Susan Swedo, MD on Autoantibody Biomarkers for Basal Ganglia Encephalitis

Susan Swedo, MD on new research on Autoantibody Biomarkers for Basal Ganglia Encephalitis for PANDAS and SC

Autoantibody Biomarkers for Basal Ganglia Encephalitis in Sydenham Chorea and Pediatric Autoimmune Neuropsychiatric Disorder Associated With Streptococcal Infections

Autoantibody Biomarkers pANS PANDAS Sydenham ChoreaThe research article states that “movement, behavioral, and neuropsychiatric disorders in children have been linked to infections and a group of anti-neuronal autoantibodies, implying dopamine receptor-mediated encephalitis within the basal ganglia.”

The goal of the study “was to determine if anti-neuronal biomarkers, when used as a group, confirmed the acute disease in Sydenham chorea (SC) and pediatric autoimmune neuropsychiatric disorder associated with streptococcal infections (PANDAS).” 

Dr. Swedo briefly explains the importance of this research and its results. 

The Frontiers article is an important replication and extension of previous work by Dr. Madeleine Cunningham and her colleagues. The investigation reports results of assays done on samples obtained from 60 PANDAS patients, 8 children with Sydenham chorea, and 2 “control” groups — children with other psychiatric/neurologic disorders (25 with OCD, 18 with attention deficit hyperactivity disorder (ADHD) and 18 with Tourette disorder), and 28 healthy controls. 

Using direct enzyme-linked immunosorbent assay (ELISA) techniques, the investigators found that serum samples from PANDAS patients contained antibodies similar to those found in samples from children with Sydenham chorea; in both groups, antibodies were present that reacted against human antigens: tubulin, lysoganglioside Gm1, and dopamine receptors D1 and D2. These auto-antibodies were not found in comparable levels in samples obtained from the psychiatric contrast groups or healthy controls. 

Importantly, titers of the auto-antibodies were lower following treatment/recovery from Sydenham chorea or PANDAS than during the acute phase of the illness. Changes were also seen in the activity of the calcium/calmodulin-dependent protein kinase II (CaMKII) pathway during the course of illness. 

Taken together, these findings provide support for a pathologic (disease-producing) role of the antibodies and thus confirm important aspects of the hypothesized disease mechanism of PANDAS and Sydenham chorea.  

PANS PANDAS Sydenham Chorea Etiology

Slide Courtesy of Susan Swedo, MD

Note: Although these findings provide some scientific support for the utility of the “Cunningham panel” (Moleculera Labs), the results of this investigation came from Dr. Cunningham’s research lab at the University of Oklahoma (a separate entity). Thus, the results are not a direct endorsement of the Cunningham panel’s clinical utility or other commercially available tests.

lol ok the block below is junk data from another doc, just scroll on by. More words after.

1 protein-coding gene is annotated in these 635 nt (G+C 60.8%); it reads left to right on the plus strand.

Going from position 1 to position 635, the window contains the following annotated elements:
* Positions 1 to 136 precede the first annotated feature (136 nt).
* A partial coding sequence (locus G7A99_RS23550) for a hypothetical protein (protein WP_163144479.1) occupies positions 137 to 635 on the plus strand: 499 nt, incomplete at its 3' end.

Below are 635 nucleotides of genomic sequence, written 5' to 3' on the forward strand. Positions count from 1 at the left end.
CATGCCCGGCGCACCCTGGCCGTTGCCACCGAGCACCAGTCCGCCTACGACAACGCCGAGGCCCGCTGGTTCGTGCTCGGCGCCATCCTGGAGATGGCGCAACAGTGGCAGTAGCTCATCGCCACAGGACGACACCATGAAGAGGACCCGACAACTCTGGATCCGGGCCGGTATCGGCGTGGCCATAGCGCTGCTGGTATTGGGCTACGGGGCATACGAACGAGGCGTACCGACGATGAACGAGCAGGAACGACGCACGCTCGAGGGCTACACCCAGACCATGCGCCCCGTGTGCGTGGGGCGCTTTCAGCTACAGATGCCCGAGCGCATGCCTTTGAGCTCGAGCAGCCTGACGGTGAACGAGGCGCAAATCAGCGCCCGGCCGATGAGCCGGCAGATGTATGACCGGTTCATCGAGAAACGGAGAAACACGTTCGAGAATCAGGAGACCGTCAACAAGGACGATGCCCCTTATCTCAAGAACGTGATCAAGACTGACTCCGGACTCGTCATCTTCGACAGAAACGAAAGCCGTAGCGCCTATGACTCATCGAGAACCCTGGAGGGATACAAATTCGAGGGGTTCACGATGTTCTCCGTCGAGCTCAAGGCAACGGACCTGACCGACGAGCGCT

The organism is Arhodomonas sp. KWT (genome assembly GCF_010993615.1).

Study: Chain Jennifer L., Alvarez Kathy, Mascaro-Blanco Adita, Reim Sean, Bentley Rebecca, Hommer Rebecca, Grant Paul, Leckman James F., Kawikova Ivana, Williams Kyle, Stoner Julie A., Swedo Susan E., Cunningham Madeleine W. Autoantibody Biomarkers for Basal Ganglia Encephalitis in Sydenham Chorea and Pediatric Autoimmune Neuropsychiatric Disorder Associated With Streptococcal Infections. Jnl Frontiers in Psychiatry. Vol.11, 2020. DOI.10.3389/fpsyt.2020.00564   


Syndenham Chorea PANS PANDAS etiology antibody

8 comments to Susan Swedo, MD on Autoantibody Biomarkers for Basal Ganglia Encephalitis

  1. Dianna Zaffina
    June 30, 2020

    Can you email me because I’m pretty sure this is why my daughter tics and we did lab work with Madeleine Cunningham years ago

    • Gabriella True
      July 7, 2020

      Hi. Our president has emailed you.

  2. Adam H.
    July 8, 2020

    Can Pans/pandas happen to someone in adulthood? Someone who had ocd before, but whose symptoms dramatically got worse, i.e. body and muscle movement rituals and sensory triggered compulsions that were not present before being diagnosed and treated with a bad case of strep?

    • Gabriella True
      July 8, 2020

      Hi Adam. We have emailed you.

      Yes, adults can get PP – There is no age requirement as per the diagnostic criteria. The pediatric population is the studied population but we know many adults who either had it as a child and still have it or they have adult onset.

  3. Lauri Muse
    July 17, 2020

    My daughter is 14 has had symptoms most her life.. she’s now being treated but with no changes at all. For last 9 months. She’s getting older and has slow slow development! She wants friends and to learn. We now think she needs traumatic brain injury treatment.. intense cognitive academic work. She is like 9 years old emotionally and socially even younger. She will need lots of social skill work. We live in northern KY near Cincinnati Ohio but I’ll drive for another doctor to help
    Us. We live near Cincinnati Children’s hospital. We need tutors! She’s getting older and such. We homeschool and have never used the school yet. I might call them.

    • Gabriella True
      July 24, 2020

      I have sent you an email.

  4. Corinne Whitson
    August 28, 2020

    I would love to connect with you as I have many questions about this. Email or call 937-657-2458

  5. Carole Frazier
    September 14, 2020

    My Grandson age 22 has suffered with extreme OCD started age 8 has had numerous strep infection
    He was diagnosed Autism age 2-3 years
    Has never been officially diagnosed with PANDAS or PANS
    Although seen many doctors
    Have read your studies for many years
    He has been on antibiotics now on again 2nd week still no difference in OCD or flares trauma
    What would you suggest to help this devastating trauma flare ect he’s going through
    Affecting his family as well
    Aware of IVIG
    Carole Frazier


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